The latest round of US-driven negotiations has yet to engender a significant, organized response from Palestinians in the Diaspora. Whereas some Palestinian civil society actors and organizations within the Occupied Palestinian Territory have made their views known through various forms of popular activism, Palestinians in the Diaspora seem surprisingly disengaged.
This lack of organized public engagement is particularly troubling when one considers the risks that these talks present for the Palestinian people generally, and for those in the Diaspora in particular. Details have emerged in recent weeks as to the shape that U.S. Secretary of State John Kerry’s “framework agreement” is likely to take, both in reports by Palestinian officials and in columns by U.S. analysts: Not only would there be a truncated Palestinian state with significant Israeli controls remaining in some fashion, but the Palestinian right of return would be eliminated entirely.
Given the gravity of the decisions that could be made on behalf of Palestinians – including an “end of claims” arising out of the conflict – one would expect a more forceful response in responding to these proposals. It is possible that many believe that the limited political legitimacy of the Palestine Liberation Organization/Palestinian Authority (PLO/PA) directly diminishes its capacity to make politically effective decisions on behalf of all Palestinians.
But political legitimacy and political effectivity should not be conflated. In international law, and in international politics more generally, there is no necessary link between legitimacy and effectivity, or more specifically between representation and political agency. One only has to look at the actions of Palestine’s neighbors. The regimes in Saudi Arabia, Egypt, Jordan, and a host of other Arab countries are hardly able to claim to represent the peoples of those respective states any more than the PLO/PA can currently claim to represent the Palestinians. Nonetheless, they are universally recognized as having the authority to make binding decisions on behalf of their citizens.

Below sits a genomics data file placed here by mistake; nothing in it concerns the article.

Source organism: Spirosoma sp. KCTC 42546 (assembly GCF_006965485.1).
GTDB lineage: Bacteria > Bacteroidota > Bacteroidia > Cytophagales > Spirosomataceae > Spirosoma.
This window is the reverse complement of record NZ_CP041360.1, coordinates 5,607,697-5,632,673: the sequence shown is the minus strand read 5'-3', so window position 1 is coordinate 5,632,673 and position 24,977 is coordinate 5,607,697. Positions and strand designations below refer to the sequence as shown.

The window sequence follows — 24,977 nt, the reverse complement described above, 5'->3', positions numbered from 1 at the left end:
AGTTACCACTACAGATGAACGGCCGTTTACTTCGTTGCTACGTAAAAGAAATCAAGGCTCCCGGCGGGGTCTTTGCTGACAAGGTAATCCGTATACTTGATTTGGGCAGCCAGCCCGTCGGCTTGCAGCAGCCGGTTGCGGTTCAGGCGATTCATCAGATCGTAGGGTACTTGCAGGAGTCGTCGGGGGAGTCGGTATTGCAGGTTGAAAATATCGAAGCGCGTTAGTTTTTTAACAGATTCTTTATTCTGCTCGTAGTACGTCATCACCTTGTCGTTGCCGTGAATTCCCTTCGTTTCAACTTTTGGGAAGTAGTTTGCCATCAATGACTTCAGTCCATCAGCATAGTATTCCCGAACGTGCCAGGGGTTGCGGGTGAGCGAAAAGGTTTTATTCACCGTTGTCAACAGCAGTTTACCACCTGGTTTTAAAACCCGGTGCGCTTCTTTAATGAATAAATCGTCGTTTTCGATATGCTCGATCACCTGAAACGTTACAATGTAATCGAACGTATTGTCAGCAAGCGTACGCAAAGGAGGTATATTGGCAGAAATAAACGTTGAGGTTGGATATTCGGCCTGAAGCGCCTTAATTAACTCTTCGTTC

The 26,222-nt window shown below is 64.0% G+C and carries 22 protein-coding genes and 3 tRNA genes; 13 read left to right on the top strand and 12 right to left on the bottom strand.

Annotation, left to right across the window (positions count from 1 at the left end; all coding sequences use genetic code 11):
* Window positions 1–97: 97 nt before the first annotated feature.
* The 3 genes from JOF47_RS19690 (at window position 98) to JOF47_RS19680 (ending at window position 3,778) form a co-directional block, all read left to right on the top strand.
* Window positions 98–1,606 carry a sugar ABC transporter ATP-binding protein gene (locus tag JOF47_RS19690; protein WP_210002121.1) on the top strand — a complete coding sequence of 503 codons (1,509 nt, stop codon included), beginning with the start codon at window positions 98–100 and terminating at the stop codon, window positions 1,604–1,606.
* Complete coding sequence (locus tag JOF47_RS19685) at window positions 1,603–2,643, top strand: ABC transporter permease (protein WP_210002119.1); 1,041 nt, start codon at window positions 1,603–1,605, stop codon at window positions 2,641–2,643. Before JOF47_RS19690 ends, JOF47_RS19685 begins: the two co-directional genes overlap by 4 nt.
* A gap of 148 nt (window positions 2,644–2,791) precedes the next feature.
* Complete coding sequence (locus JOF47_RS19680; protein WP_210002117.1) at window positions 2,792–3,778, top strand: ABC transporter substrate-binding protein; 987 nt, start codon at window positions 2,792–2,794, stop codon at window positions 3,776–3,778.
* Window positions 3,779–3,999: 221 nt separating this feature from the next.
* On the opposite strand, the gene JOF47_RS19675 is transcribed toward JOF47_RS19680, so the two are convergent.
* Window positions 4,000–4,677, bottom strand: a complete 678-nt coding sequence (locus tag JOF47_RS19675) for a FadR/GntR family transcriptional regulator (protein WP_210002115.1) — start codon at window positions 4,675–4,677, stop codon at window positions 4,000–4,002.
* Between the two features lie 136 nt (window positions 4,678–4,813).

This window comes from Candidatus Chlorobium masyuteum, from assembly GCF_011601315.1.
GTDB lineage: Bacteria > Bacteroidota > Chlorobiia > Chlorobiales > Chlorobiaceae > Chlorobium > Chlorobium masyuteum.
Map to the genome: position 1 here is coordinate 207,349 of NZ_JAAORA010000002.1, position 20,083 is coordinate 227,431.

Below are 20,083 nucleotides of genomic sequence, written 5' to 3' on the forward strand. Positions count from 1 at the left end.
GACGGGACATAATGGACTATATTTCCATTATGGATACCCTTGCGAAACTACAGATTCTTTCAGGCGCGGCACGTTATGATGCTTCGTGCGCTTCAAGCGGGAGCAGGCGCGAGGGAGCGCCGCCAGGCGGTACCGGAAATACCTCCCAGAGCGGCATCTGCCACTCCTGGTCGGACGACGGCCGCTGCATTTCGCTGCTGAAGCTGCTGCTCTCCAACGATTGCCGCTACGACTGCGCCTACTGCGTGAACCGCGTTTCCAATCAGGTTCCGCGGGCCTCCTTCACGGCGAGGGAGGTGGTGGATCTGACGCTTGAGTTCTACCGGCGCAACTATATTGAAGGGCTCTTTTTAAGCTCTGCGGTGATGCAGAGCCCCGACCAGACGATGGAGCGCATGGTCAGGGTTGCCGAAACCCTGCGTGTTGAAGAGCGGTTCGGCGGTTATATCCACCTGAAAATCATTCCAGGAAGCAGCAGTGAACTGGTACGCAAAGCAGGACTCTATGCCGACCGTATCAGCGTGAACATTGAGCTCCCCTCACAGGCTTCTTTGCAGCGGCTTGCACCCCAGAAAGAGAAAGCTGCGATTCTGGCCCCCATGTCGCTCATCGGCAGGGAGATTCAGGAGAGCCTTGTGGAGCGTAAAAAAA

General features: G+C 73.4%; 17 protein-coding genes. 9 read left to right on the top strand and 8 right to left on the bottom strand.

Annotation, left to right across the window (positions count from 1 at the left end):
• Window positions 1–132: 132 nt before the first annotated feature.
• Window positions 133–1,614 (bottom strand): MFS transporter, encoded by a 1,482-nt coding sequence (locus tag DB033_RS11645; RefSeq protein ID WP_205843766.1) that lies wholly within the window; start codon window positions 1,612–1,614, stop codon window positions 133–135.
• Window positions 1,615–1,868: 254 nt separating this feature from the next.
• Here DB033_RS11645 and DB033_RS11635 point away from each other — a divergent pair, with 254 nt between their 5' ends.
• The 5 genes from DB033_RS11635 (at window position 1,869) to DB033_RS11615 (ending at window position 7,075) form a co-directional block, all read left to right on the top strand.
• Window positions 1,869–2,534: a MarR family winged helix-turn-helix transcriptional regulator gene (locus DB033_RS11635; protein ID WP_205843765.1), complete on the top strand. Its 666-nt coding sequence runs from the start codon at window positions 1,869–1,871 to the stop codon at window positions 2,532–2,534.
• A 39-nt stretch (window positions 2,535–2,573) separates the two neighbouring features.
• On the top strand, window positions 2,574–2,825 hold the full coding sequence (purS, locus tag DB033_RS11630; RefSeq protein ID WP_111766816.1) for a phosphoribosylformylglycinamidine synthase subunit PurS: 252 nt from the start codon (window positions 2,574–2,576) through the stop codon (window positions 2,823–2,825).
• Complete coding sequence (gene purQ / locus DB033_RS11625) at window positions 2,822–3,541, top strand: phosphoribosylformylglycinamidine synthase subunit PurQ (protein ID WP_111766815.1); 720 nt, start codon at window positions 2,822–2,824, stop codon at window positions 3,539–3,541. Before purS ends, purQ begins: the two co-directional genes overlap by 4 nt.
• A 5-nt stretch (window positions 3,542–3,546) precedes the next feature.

The simple point is that decision-making power, at least in the external arena of international politics, does not depend in any way upon the representative credentials of the decision maker. If the PLO/PA was to come to a final settlement with Israel tomorrow, and, in doing so, purported to “end all claims” of the Palestinian people including the right of return, states and international bodies – even those like the International Court of Justice – could conceivably accept its decision as having been made on behalf of all Palestinians. That the decision would have been reached through an illegitimate exercise of political authority would not matter. And, without any mechanisms through which to assert otherwise, for all intents and purposes, the decision would be definitive.
It is clear that Palestinians are fast approaching a juncture at which decisions of extreme national importance may be taken. The possible grave implications of these decisions require an immediate and sustained response from all Palestinians, including those in the Diaspora who may stand to lose their historic claim of return to the homeland. While it is beyond the scope of this commentary to propose a concrete strategy for popular action, some initial steps could include:
- Organize locally and establish popular forums for Palestinians to discuss the likely terms of any agreement, their implications, and the extent to which such an agreement would be palatable.
- Establish and strengthen alliances and networks of Palestinians across the globe that are unified around common goals and demands.
- Establish and communicate to the PA/PLO and international stakeholders the red lines and basic demands that must respected in any agreement signed in the name of the Palestinian people must respect.
- Identify strategies to increase public pressure on Palestinian negotiators to hold to those red lines and to pursue national goals and aspirations.
- Continue to build up Palestinian sources of power to promote their rights, including through support to boycotts, divestment, and sanctions against Israel until it upholds international law, education and media outreach about Palestinian rights, and alliances with other people’s movements for human rights.
These are concrete and immediate steps that Palestinians may take to increase public pressure on the PLO/PA during the course of the negotiations. It is clear, however, that these actions cannot serve as a substitute for the far more difficult task of re-establishing a robust, popular, and effective national movement that can provide the Palestinians with a representative and accountable leadership. It is essential, therefore, that any popular mobilization that Palestinians organize contributes to re-establishing a truly national movement that is inclusive and serves to connect Palestinians all over the world.